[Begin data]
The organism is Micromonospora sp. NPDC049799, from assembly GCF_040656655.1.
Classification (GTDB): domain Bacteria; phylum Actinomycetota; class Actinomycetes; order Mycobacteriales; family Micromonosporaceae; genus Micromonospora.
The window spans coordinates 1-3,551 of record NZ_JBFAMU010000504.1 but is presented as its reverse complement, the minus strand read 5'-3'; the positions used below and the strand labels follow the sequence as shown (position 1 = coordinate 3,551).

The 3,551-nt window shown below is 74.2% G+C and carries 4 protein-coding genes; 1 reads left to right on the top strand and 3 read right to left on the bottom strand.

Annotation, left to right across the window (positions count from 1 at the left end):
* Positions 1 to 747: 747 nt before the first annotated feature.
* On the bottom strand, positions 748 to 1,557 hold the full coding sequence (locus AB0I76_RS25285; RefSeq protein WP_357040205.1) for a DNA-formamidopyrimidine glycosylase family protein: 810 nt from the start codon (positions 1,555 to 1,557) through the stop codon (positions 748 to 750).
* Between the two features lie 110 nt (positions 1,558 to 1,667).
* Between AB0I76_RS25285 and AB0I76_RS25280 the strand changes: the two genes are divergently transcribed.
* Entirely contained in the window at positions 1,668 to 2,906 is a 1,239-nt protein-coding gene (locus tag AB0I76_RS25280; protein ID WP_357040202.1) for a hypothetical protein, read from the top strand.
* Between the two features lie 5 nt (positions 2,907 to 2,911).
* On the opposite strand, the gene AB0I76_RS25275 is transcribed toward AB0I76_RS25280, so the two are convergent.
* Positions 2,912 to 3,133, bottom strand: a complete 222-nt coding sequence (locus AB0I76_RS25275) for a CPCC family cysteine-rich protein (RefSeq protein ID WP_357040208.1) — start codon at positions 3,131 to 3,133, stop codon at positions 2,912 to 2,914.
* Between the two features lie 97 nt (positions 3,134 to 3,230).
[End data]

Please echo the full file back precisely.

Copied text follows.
The organism is Micromonospora sp. NPDC049799, from assembly GCF_040656655.1.
Classification (GTDB): domain Bacteria; phylum Actinomycetota; class Actinomycetes; order Mycobacteriales; family Micromonosporaceae; genus Micromonospora.
The window spans coordinates 1-3,551 of record NZ_JBFAMU010000504.1 but is presented as its reverse complement, the minus strand read 5'-3'; the positions used below and the strand labels follow the sequence as shown (position 1 = coordinate 3,551).

The 3,551-nt window shown below is 74.2% G+C and carries 4 protein-coding genes; 1 reads left to right on the top strand and 3 read right to left on the bottom strand.

Annotation, left to right across the window (positions count from 1 at the left end):
* Positions 1 to 747: 747 nt before the first annotated feature.
* On the bottom strand, positions 748 to 1,557 hold the full coding sequence (locus AB0I76_RS25285; RefSeq protein WP_357040205.1) for a DNA-formamidopyrimidine glycosylase family protein: 810 nt from the start codon (positions 1,555 to 1,557) through the stop codon (positions 748 to 750).
* Between the two features lie 110 nt (positions 1,558 to 1,667).
* Between AB0I76_RS25285 and AB0I76_RS25280 the strand changes: the two genes are divergently transcribed.
* Entirely contained in the window at positions 1,668 to 2,906 is a 1,239-nt protein-coding gene (locus tag AB0I76_RS25280; protein ID WP_357040202.1) for a hypothetical protein, read from the top strand.
* Between the two features lie 5 nt (positions 2,907 to 2,911).
* On the opposite strand, the gene AB0I76_RS25275 is transcribed toward AB0I76_RS25280, so the two are convergent.
* Positions 2,912 to 3,133, bottom strand: a complete 222-nt coding sequence (locus AB0I76_RS25275) for a CPCC family cysteine-rich protein (RefSeq protein ID WP_357040208.1) — start codon at positions 3,131 to 3,133, stop codon at positions 2,912 to 2,914.
* Between the two features lie 97 nt (positions 3,134 to 3,230).